The second thing it does right was in showing us how the world reacted to Superman. In a previous note I wrote about Superman, I explained that a key characteristic of the Superman mythos is seeing how the rest of the world reacts to his existence and grows with and through him. Man of Steel chose to do this in a very modernized way. With the internet being what it is, people are better able to document the weird things they witness than ever before. If you were trapped in an exploding oil rig and suddenly a shirtless muscular anonymous ripped through the sealed metal door, ignoring the fact that his torso was on fire, got your group out, and then threw himself in front of the collapsing foundation to buy time for your helicopter to take off, you’re not likely to forget him…and there’s a chance some jackass in your group is recording the whole thing on his phone.
So when he then saves the life of a certain hotheaded investigative journalist who has ventured just a little further than she probably should have, you can just imagine how badly this reporter is dying to find him and learn about him.
Which brings us to the love interest – Amy Adams is a phenomenal Lois Lane. Her rather bullish display of confidence in front of Perry White is classic Lois, and she’s able to play with the question of the nature of Lois’ interest in Superman following their initial awkward introduction. But it would have been better for the film if they didn’t have a romance. I know that’s kind of taboo for a superhero film, especially a Superman one, but the dynamic between them leading up to their inevitable kiss doesn’t feel quite right. Oh, she plays damsel in distress more than once (this is a superhero movie after all) and her role in the film is far more than what you’re probably expecting. She actively takes part in saving the world with Superman (which was really cool), but her specific role as the character of Lois Lane is more about taking the first step in trusting Superman and believing in him. Even with a rescue sequence, these are qualities of friendship with the hint of something more for the future, not outright romance, and it would seem strange that Lois would fall for him this early on and in this set of circumstances. Pace yourself, Zack. Good chemistry, even between two talented actors is rarely established this quickly.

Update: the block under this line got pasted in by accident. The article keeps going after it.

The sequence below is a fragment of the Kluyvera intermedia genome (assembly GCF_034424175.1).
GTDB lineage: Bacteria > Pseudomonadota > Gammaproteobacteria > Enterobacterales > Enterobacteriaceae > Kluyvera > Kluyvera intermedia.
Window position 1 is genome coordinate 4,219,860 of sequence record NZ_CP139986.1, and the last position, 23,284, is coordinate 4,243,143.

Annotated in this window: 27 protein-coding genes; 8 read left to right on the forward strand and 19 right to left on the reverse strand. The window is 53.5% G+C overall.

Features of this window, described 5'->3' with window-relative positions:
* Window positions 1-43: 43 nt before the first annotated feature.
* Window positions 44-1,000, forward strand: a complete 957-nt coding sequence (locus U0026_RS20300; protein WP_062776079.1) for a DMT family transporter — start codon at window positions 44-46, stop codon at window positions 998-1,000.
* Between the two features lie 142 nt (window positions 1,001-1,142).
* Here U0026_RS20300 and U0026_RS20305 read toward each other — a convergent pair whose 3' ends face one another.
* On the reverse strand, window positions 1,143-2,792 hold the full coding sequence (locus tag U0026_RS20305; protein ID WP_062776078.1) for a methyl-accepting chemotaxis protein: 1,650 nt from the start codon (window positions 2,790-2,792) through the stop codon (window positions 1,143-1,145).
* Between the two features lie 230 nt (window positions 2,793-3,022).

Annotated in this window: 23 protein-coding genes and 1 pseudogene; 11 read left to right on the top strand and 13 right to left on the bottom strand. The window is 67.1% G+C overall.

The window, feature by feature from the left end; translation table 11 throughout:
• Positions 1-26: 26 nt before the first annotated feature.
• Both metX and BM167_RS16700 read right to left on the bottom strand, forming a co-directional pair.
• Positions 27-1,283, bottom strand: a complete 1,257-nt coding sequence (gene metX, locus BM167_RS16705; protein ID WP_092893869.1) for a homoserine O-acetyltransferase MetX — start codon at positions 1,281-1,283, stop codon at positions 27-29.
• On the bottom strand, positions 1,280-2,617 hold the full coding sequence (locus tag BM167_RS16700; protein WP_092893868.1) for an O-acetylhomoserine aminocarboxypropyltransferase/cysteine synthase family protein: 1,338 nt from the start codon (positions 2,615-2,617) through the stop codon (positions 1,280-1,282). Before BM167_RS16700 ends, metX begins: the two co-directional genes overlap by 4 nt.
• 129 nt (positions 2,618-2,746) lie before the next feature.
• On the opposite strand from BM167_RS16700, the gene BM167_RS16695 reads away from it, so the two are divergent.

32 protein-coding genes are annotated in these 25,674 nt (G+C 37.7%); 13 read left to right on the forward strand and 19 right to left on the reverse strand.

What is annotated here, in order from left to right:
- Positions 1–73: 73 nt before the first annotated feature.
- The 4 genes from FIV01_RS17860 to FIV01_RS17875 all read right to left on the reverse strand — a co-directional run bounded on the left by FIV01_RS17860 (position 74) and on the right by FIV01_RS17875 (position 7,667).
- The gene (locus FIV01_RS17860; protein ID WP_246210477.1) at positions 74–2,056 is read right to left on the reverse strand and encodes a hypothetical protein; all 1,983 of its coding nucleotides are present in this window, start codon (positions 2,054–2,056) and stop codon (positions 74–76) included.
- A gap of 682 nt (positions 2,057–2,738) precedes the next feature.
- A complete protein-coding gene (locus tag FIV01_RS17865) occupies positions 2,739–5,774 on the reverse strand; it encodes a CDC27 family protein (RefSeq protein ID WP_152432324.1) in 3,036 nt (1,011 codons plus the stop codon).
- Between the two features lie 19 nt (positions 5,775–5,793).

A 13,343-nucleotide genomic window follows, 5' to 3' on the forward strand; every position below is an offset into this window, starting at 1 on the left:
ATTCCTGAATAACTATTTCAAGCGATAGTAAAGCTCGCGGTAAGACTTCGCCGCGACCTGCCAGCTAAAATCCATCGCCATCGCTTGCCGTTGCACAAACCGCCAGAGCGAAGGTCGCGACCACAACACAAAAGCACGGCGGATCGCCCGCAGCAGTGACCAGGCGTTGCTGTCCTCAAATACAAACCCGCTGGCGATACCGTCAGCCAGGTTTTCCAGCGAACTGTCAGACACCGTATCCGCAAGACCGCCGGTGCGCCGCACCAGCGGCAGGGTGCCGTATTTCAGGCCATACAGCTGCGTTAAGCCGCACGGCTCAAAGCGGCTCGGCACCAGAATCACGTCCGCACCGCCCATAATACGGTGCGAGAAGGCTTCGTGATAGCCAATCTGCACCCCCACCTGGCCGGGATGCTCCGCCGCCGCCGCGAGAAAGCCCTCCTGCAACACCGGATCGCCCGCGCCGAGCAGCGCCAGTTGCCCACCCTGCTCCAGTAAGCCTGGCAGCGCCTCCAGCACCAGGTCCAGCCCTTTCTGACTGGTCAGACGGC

As previously mentioned, the re-introduction of General Zod is a bit out of nowhere. He arrives when the plot tells him to. While we’re made to understand what Zod’s been doing for all this time, it’s done through expositional dialogue. It would have been better for the film if we were shown it earlier instead. His entrance would feel like a natural next step rather than a “oh, we’re here now.” At the very least, it would have given us more Zod, and while he is an underdeveloped character in the film, Michael Shannon rocks it. He comes to Earth looking for Kal-El but he has other plans that I’m not going to get into because of spoilers. Needless to say, there are some holes the reasoning, but what IS conveyed is that Zod believes what he believes and is all the more dangerous because of it.
The arrival of General Zod is quickly followed by what is probably the film’s biggest selling point – the action. Whether or not Man of Steel is the Superman film you’ve been looking for depends entirely on what you’re looking for in a movie about Superman, but what is certain is that this film has some of the best action you’ll ever seen in any movie ever made. It’s intense. It’s exhilarating. It’s in your face. The movie makes great use of Superman’s versatile abilities. The sheer destructive power of them, especially when matched up against other Kryptonians, is electrifying. The explosions are so bright and big, you’ll feel their radiance. Some of the fighting looks straight out of a comic book. There’s so much chaos, and yet, it’s all incredibly well organized and presented with composure, cleanliness, and bombast.